BERNIE MAGRUDER AND THE BATS IN THE BELFRY

The game’s afoot once again around the Bessledorf Hotel, whose quirky residents are joined by a secretive stranger, while anonymous warnings of poisonous bats, along with new church bells that play the same melody every 15 minutes, send all Middleburg into a tizzy. It seems that wealthy Mrs. Scuttlefoot left several valuable gifts to the church, and the rest of her fortune to surviving relatives, on the condition that her bells chime out “Abide with Me” until deaf old Mr. Scuttlefoot passes over. As time goes on, it begins to look more and more likely that he might get a helping hand from some maddened Middleburger. The general stress level rises even further when some very oddly behaved bats, along with a weird green glow, appear around the offending steeple. What’s going on? Leave it to young sherlock, Bernie, along with sidekicks Weasel and Georgene, to find out. With customary virtuosity, Naylor strews the tale with oddball characters, slapstick mishaps, and artful clues. In the end, bats and glow turn out to be artificial, a stratagem employed by an estranged Scuttlefoot son to keep his inheritance. As in previous episodes, however, things don’t turn out quite as planned. Another winner from this versatile veteran, replete with ingenious twists and capped by a wild Halloween night climax. (Fiction. 10-12)

Pub Date: March 1, 2003

ISBN: 0-689-85066-2

Page Count: 144

Publisher: Atheneum

Review Posted Online: May 20, 2010

Kirkus Reviews Issue: Dec. 15, 2002

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The magic of reading is given a refreshingly real twist.

A GIRL, A RACCOON, AND THE MIDNIGHT MOON

This is the way Pearl’s world ends: not with a bang but with a scream.

Pearl Moran was born in the Lancaster Avenue branch library and considers it more her home than the apartment she shares with her mother, the circulation librarian. When the head of the library’s beloved statue of poet Edna St. Vincent Millay is found to be missing, Pearl’s scream brings the entire neighborhood running. Thus ensues an enchanting plunge into the underbelly of a failing library and a city brimful of secrets. With the help of friends old, uncertainly developing, and new, Pearl must spin story after compelling story in hopes of saving what she loves most. Indeed, that love—of libraries, of books, and most of all of stories—suffuses the entire narrative. Literary references are peppered throughout (clarified with somewhat superfluous footnotes) in addition to a variety of tangential sidebars (the identity of whose writer becomes delightfully clear later on). Pearl is an odd but genuine narrator, possessed of a complex and emotional inner voice warring with a stridently stubborn outer one. An array of endearing supporting characters, coupled with a plot both grounded in stressful reality and uplifted by urban fantasy, lend the story its charm. Both the neighborhood and the library staff are robustly diverse. Pearl herself is biracial; her “long-gone father” was black and her mother is white. Bagley’s spot illustrations both reinforce this and add gentle humor.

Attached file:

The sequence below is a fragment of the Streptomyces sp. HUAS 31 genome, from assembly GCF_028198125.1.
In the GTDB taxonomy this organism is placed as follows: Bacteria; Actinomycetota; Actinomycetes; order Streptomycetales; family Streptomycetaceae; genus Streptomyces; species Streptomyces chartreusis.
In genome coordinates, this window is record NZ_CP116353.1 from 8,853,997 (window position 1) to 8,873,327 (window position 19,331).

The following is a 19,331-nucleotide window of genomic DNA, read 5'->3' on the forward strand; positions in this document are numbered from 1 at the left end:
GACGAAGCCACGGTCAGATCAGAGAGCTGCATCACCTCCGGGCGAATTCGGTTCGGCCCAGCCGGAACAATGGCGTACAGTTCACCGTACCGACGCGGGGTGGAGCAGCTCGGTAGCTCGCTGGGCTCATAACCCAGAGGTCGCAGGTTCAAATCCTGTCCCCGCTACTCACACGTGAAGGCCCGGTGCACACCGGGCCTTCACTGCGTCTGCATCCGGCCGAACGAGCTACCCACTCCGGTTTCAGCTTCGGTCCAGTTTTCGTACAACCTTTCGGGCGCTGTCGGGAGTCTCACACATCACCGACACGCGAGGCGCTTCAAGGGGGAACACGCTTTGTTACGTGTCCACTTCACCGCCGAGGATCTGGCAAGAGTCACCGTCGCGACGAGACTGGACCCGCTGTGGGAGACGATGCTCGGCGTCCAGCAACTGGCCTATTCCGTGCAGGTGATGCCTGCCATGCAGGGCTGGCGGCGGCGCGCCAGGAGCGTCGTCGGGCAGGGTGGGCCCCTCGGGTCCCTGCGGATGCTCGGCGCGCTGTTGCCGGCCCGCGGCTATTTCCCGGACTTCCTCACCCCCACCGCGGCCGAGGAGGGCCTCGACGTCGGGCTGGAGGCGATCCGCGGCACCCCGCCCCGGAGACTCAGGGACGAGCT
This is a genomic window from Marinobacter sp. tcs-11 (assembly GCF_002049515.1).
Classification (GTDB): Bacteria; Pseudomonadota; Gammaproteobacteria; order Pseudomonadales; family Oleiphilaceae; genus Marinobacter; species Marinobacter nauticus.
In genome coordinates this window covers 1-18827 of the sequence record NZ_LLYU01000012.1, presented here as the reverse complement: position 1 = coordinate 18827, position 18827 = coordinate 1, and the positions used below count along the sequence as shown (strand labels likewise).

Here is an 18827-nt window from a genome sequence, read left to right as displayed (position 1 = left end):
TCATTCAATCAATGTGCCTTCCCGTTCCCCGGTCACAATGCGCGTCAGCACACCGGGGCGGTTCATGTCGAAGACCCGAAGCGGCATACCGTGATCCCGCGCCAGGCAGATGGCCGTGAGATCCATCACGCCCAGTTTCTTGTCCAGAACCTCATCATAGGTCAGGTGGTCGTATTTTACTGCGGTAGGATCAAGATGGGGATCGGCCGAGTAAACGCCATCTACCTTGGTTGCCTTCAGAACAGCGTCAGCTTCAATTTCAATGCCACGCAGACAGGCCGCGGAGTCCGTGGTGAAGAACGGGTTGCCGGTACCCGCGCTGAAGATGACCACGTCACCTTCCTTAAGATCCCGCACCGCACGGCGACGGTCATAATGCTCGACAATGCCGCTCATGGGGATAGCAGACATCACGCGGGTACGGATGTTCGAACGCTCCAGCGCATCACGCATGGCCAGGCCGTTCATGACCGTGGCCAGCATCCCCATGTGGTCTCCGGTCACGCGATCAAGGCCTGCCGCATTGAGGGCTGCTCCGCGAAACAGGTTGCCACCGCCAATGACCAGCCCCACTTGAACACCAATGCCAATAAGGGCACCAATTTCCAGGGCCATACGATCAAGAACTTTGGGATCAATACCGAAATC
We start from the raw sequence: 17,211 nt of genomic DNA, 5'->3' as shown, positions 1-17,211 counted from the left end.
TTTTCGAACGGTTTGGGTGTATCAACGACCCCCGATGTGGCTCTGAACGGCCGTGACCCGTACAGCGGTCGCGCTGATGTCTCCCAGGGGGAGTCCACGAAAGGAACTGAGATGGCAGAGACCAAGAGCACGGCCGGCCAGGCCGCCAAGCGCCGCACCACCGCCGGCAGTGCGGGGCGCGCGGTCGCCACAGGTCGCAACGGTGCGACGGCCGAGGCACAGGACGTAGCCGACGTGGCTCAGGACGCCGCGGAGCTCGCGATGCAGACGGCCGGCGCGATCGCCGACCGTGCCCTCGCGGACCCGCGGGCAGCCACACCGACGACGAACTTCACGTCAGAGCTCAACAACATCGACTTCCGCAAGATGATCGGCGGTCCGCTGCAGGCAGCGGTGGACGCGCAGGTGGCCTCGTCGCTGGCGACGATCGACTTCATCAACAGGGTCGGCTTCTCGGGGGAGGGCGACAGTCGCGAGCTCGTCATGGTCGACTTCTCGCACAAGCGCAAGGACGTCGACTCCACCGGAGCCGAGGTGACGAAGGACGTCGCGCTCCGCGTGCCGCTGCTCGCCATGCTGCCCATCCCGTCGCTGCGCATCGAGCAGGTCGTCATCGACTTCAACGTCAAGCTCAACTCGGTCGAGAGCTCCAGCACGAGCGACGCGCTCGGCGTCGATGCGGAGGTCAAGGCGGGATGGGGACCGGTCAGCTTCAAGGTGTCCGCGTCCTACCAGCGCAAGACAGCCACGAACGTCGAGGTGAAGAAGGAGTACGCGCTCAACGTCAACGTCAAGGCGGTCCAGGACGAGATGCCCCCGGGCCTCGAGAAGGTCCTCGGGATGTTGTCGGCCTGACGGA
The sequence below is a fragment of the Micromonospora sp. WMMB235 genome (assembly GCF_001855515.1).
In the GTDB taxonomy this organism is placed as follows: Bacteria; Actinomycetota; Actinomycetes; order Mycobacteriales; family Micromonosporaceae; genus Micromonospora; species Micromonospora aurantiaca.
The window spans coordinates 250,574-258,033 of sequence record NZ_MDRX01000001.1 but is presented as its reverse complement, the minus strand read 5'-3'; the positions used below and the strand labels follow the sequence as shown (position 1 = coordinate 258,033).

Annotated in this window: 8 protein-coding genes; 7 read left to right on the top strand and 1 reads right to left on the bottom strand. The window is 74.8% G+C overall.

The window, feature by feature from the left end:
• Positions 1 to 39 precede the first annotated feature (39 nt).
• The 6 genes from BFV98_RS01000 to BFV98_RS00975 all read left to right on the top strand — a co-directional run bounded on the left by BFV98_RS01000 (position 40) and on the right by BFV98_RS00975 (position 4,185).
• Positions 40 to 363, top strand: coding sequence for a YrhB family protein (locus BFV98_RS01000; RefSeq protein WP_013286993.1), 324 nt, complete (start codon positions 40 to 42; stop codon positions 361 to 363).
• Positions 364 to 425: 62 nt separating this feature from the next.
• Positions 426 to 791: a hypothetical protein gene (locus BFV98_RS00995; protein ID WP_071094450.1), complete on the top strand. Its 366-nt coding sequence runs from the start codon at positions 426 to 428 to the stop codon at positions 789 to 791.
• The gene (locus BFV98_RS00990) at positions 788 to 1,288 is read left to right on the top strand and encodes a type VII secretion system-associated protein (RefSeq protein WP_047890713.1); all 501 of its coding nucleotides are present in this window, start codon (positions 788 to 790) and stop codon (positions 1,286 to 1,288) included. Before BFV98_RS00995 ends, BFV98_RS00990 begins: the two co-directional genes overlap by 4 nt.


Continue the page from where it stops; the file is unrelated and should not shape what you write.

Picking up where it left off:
The magic of reading is given a refreshingly real twist.   (reading list) (Fantasy. 10-12)

Pub Date: Jan. 7, 2020

ISBN: 978-1-4521-6952-1

Page Count: 392

Publisher: Chronicle Books

Review Posted Online: Aug. 26, 2019

Kirkus Reviews Issue: Sept. 15, 2019

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POWERLESS

From the Supers of Noble's Green series , Vol. 1

Resembling a Golden Age comic without the pictures, this tale pits a group of small-town children with superpowers—call them “preteen titans”—against a shadowy menace that robs them of those powers on their 13th birthdays. Coming to town with his family to care for his dying grandma, Daniel quickly spots his neighbor Mollie and her friends performing incredible feats. Soon he’s in their confidence, as they demonstrate combinations of super-speed, super-strength, enhanced senses and the ability to turn invisible. All of them can also hear the clock ticking, however. Gifted not with superpowers but a sharp mind and a fondness for Sherlock Holmes stories, Daniel sets out to discover how and why his new friends, like generations of their predecessors, are being robbed of their abilities. Where those abilities come from never enters in, but the obligatory wily supervillain does, leading to a titanic climactic battle. Cody wears his influences on his sleeve, but has some fun with them (one lad’s “power” is a super-stench) and crafts a tribute that, unlike M.T. Anderson’s Whales On Stilts (2005), is more admiring than silly. (Fantasy. 10-12)

Pub Date: Nov. 10, 2009

ISBN: 978-0-375-85595-5

Page Count: 288

Publisher: Knopf

Review Posted Online: May 20, 2010

Kirkus Reviews Issue: Oct. 15, 2009

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